`THERE was sporadic gunfire during the night, which didn't seem to upset anybody - except maybe me," recalls Edward J. Perkins, the United States Ambassador to the United Nations. "Guns were everywhere."
The strikingly tall and reserved diplomat is sitting in his office across the street from the UN. He is talking about his recent trip to Angola to try to help ease tensions in the troubled aftermath of that nation's first multiparty elections. He and three other UN ambassadors went at the Security Council's request to support the efforts of Margaret Anstee, the UN Secretary General's special representative there, and to try to keep the electoral process on track. A runoff for the presidency is yet to be held.
Ambassador Perkins says he was surprised both by how used to fighting the Angolans had become after 16 years of civil war and by the extent of the country's devastation. "I saw so many people with no limbs," he says. Though he thinks the transition from war to peace is slowly taking place, he says he is not sure that either of the main parties to the conflict will ever be totally satisfied. UN has growing agenda
The UN slot that Perkins stepped into last May is, in his view, the top job for any career foreign service officer. "It's a great post," he says. Yet no items on the long agenda of the Security Council have been scratched off since he came, he says, and many more have been added. Some conflicts, like that in the former nation of Yugoslavia, have gotten worse rather than better, he says.
Is the Security Council now powerless to do much more in Bosnia-Herzegovina, where the fighting seems to go on endlessly? No, Perkins insists. The council still can tap into an "infinite" range of possibilities. "I think it's quite clear the council wants to make a difference there," he says. He cites the threat of further action contained in the council's recent resolution to establish a military ban on flights over Bosnia (a "no fly" zone).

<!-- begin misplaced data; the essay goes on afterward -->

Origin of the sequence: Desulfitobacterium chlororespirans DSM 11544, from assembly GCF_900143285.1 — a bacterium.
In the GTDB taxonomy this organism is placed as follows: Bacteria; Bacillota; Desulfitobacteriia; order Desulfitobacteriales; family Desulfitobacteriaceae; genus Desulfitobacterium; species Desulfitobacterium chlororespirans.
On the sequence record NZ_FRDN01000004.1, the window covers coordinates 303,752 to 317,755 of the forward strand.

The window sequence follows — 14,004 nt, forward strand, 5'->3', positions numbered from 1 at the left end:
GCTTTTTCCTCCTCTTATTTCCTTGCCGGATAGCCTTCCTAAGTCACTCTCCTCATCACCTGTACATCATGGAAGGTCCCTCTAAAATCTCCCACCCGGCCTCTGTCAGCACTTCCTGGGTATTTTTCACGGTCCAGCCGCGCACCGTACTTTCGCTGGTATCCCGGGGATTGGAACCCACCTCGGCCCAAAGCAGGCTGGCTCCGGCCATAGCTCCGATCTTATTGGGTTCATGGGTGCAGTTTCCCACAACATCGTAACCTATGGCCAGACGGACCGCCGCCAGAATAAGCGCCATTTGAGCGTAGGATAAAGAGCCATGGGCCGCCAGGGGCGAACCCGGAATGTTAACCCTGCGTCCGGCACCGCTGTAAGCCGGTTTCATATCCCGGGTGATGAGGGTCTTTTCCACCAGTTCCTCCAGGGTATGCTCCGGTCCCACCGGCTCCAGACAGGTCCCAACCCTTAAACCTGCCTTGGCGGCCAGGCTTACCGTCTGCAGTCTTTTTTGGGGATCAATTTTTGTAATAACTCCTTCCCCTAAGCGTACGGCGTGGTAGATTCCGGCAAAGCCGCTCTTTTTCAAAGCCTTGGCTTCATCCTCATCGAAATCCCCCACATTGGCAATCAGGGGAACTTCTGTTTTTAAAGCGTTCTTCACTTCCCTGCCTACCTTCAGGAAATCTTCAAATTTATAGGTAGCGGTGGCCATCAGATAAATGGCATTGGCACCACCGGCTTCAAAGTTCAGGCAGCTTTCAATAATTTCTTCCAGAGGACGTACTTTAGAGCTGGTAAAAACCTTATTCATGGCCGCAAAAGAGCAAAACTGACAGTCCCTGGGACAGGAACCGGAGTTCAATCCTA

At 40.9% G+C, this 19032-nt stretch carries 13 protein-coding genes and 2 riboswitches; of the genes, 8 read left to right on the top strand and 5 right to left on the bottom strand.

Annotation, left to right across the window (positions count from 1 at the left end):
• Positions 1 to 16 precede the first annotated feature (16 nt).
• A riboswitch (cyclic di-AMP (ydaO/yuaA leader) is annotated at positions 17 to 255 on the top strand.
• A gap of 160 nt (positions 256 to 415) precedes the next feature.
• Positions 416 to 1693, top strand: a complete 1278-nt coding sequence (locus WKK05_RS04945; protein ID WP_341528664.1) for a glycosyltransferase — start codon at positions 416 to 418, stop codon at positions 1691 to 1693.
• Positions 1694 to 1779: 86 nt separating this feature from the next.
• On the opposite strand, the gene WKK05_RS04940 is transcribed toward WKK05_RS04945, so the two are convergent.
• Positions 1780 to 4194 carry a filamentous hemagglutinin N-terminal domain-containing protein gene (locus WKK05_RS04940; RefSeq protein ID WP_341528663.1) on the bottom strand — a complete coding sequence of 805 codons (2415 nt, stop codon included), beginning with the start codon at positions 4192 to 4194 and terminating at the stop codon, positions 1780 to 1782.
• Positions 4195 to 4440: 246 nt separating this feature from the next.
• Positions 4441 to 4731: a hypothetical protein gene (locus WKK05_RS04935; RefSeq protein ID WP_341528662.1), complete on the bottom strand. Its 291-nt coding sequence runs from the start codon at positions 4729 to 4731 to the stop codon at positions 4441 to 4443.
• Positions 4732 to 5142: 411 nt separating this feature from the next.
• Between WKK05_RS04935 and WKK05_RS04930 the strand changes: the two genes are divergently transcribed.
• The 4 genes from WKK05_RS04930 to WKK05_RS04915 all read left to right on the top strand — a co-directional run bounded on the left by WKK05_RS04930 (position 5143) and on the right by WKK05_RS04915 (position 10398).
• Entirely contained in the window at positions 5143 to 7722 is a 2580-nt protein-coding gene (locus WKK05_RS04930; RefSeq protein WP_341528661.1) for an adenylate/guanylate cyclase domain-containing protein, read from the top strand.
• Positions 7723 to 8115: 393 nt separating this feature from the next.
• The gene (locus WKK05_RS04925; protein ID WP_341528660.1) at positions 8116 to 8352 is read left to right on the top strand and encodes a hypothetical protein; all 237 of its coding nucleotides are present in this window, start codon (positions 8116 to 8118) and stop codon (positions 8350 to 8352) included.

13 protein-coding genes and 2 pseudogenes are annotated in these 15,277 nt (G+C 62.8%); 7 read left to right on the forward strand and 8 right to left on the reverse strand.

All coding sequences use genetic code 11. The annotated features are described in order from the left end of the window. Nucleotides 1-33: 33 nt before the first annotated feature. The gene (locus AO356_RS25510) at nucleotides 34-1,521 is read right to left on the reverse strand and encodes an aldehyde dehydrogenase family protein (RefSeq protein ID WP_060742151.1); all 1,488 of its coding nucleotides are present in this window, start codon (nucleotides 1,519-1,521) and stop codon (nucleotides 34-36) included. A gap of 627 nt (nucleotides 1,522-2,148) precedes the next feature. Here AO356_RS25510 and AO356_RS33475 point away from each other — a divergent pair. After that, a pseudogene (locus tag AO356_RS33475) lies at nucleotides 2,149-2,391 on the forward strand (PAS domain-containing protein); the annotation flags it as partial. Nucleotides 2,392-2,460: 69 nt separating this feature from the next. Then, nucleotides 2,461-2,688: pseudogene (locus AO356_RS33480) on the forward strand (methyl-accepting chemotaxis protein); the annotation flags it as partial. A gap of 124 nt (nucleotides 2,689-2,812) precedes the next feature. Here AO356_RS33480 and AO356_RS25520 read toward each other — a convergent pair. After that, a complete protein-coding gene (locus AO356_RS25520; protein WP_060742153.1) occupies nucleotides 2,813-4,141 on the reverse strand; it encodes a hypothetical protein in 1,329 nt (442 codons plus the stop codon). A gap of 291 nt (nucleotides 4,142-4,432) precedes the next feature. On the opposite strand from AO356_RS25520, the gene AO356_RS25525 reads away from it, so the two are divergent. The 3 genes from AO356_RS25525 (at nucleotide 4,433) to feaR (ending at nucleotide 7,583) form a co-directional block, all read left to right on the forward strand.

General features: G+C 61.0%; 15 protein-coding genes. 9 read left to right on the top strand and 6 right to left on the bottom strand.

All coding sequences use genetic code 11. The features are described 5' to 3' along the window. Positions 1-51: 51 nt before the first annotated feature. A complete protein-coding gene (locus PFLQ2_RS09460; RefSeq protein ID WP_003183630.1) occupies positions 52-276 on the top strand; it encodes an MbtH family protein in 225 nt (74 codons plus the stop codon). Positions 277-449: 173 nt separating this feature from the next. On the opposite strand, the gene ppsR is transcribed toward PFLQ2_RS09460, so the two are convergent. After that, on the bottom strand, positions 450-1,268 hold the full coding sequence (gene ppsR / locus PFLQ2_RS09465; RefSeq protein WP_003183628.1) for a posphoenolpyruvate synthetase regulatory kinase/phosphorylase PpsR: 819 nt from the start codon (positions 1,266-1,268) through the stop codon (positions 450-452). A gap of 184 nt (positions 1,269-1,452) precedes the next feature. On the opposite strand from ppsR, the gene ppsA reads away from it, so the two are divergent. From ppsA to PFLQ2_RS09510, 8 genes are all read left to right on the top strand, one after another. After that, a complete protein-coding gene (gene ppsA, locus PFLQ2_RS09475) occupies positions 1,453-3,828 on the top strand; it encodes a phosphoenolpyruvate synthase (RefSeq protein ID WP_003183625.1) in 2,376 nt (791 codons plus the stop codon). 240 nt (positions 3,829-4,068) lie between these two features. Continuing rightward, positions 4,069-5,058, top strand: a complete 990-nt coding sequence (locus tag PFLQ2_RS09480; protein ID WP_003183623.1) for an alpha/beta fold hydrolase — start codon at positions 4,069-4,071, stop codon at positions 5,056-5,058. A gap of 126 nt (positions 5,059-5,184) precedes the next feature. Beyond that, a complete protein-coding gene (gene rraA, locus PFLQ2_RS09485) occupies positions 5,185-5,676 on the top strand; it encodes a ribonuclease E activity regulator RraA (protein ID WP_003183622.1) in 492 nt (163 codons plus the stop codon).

What about the argument made by some UN members that the council has taken on too much of the UN's business and that the US too often runs the show?
"I realize there is that perception - I don't believe it's true," he says. "Like any country, we have our own national interest.... We lobby our point of view. We often change our approach as a result of the give and take of debate."
In Perkins's view, the UN is now a major corporation facing tough choices. "The UN has a money-crunch problem - it can't do everything," he says. "There has to be a reduction of excess personnel.... Resources have to be used judiciously."
At the moment, the US is the UN's second-largest debtor (after the Russian federation), owing $390 million. Perkins stresses that the US is committed to paying off what it owes by 1995.
Despite the UN's need to trim down, Ambassador Perkins singles out peacekeeping, elections oversight, and work for the environment as major UN growth areas. He also says the world body should do more to encourage free markets and technology transfers.
Perkins was a foreign service officer in Ghana and, during the 1980s, a US ambassador, first to Liberia, and then to South Africa. He says he thinks the nations of the world need to take a more positive look at Africa's potential and to realize their stake in its progress and development. "The longer the delay, the more it affects all of us," he says.
Perkins credits UN Secretary General Boutros Boutros-Ghali with turning a strong spotlight on Africa and its problems.
"The criticism has been that the UN jumps first for non-African states," he says. "Whether that's justified or not is irrelevant. The perception is there."
He says the UN, which sent former US Secretary of State Cyrus Vance to South Africa in July and several dozen UN observers later, so far has done as much as it should to get the Pretoria government and the African National Congress to resume talks over the nation's future. "I've always felt that there probably had to be an outside midwife to help the process along," he says. Sanctions worked, he says
It can be argued that Perkins himself played such a role for the US when he became its first black ambassador to South Africa in 1986, a particularly dicey moment in American political history. The Reagan administration favored "constructive engagement," a policy of continuing dialogue, as a way to convey US displeasure with apartheid. Many in the US Congress thought economic sanctions sent a more direct message and voted to apply them over the President's veto.
During his three years in South Africa, Ambassador Perkins forged a number of contacts with black groups. He later termed the sanctions "an unmitigated success" in helping him do that and in sending a clear message to white South Africa.
"[Perkins] really built some relationships and got people to listen to the basic American message ... of `Negotiate - don't waste any more time,' " says Chester Crocker, former US Assistant Secretary of State for African Affairs and now a professor at Georgetown University's School of Foreign Service.
"I don't describe Ed Perkins as a fancy, stage-lights performer," adds Mr. Crocker. "He's a very low-key person. He speaks directly. He looks you in the eye. He gives you his best shot.... These are very special talents, skills that are parallel, in a different way of course, to what military professionals are required to do."